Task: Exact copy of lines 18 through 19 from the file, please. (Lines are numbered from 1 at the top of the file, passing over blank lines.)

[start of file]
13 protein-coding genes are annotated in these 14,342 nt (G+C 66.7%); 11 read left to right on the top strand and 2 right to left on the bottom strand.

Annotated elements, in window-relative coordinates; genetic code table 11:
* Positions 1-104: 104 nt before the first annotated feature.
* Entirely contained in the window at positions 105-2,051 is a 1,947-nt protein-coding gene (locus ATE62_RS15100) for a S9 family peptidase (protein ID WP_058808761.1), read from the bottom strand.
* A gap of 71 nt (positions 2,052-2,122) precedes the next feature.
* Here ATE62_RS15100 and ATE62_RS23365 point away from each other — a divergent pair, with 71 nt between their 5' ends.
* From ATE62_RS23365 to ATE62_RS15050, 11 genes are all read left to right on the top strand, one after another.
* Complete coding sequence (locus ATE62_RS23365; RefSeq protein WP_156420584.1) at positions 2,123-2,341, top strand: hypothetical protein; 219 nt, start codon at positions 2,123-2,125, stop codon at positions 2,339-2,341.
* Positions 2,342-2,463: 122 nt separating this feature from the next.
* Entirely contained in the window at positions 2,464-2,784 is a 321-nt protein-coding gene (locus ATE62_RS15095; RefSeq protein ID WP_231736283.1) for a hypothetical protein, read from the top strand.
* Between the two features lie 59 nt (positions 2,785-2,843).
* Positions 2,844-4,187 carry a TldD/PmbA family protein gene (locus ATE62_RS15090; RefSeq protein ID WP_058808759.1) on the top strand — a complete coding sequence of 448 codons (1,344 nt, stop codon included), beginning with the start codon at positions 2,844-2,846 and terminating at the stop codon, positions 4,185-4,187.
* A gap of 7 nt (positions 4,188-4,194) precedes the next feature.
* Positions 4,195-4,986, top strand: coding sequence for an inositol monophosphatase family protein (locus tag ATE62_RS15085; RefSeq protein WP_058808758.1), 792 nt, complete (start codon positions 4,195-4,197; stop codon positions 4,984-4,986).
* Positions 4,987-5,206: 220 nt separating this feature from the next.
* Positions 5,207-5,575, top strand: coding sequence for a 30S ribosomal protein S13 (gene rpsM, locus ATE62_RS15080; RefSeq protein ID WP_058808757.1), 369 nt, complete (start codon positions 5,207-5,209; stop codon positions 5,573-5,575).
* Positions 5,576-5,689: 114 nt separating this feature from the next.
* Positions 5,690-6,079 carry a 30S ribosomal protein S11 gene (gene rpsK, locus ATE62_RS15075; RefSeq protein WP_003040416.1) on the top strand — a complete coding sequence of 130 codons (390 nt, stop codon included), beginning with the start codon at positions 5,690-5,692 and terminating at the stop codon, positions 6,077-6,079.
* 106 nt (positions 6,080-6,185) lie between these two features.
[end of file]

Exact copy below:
* Positions 5,690-6,079 carry a 30S ribosomal protein S11 gene (gene rpsK, locus ATE62_RS15075; RefSeq protein WP_003040416.1) on the top strand — a complete coding sequence of 130 codons (390 nt, stop codon included), beginning with the start codon at positions 5,690-5,692 and terminating at the stop codon, positions 6,077-6,079.
* 106 nt (positions 6,080-6,185) lie between these two features.